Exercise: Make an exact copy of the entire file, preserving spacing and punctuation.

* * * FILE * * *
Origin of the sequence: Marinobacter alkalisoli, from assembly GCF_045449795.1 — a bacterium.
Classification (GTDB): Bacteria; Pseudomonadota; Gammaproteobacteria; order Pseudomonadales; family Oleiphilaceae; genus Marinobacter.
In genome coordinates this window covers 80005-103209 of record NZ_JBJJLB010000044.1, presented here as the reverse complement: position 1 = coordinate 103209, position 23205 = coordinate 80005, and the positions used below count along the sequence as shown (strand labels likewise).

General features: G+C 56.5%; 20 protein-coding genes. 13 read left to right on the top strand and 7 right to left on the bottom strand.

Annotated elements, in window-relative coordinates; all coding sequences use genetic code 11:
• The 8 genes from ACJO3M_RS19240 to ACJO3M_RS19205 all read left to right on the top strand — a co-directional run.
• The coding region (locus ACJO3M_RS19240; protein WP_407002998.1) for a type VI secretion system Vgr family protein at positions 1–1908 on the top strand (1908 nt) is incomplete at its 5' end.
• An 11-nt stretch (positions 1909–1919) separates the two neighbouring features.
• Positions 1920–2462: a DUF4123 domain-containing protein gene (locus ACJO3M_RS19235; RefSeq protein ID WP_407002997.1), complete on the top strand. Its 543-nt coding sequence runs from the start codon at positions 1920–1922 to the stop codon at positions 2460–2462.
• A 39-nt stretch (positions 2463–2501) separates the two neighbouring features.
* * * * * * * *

Origin of the sequence: Marinobacter alkalisoli, from assembly GCF_045449795.1 — a bacterium.
Classification (GTDB): Bacteria; Pseudomonadota; Gammaproteobacteria; order Pseudomonadales; family Oleiphilaceae; genus Marinobacter.
In genome coordinates this window covers 80005-103209 of record NZ_JBJJLB010000044.1, presented here as the reverse complement: position 1 = coordinate 103209, position 23205 = coordinate 80005, and the positions used below count along the sequence as shown (strand labels likewise).

General features: G+C 56.5%; 20 protein-coding genes. 13 read left to right on the top strand and 7 right to left on the bottom strand.

Annotated elements, in window-relative coordinates; all coding sequences use genetic code 11:
• The 8 genes from ACJO3M_RS19240 to ACJO3M_RS19205 all read left to right on the top strand — a co-directional run.
• The coding region (locus ACJO3M_RS19240; protein WP_407002998.1) for a type VI secretion system Vgr family protein at positions 1–1908 on the top strand (1908 nt) is incomplete at its 5' end.
• An 11-nt stretch (positions 1909–1919) separates the two neighbouring features.
• Positions 1920–2462: a DUF4123 domain-containing protein gene (locus ACJO3M_RS19235; RefSeq protein ID WP_407002997.1), complete on the top strand. Its 543-nt coding sequence runs from the start codon at positions 1920–1922 to the stop codon at positions 2460–2462.
• A 39-nt stretch (positions 2463–2501) separates the two neighbouring features.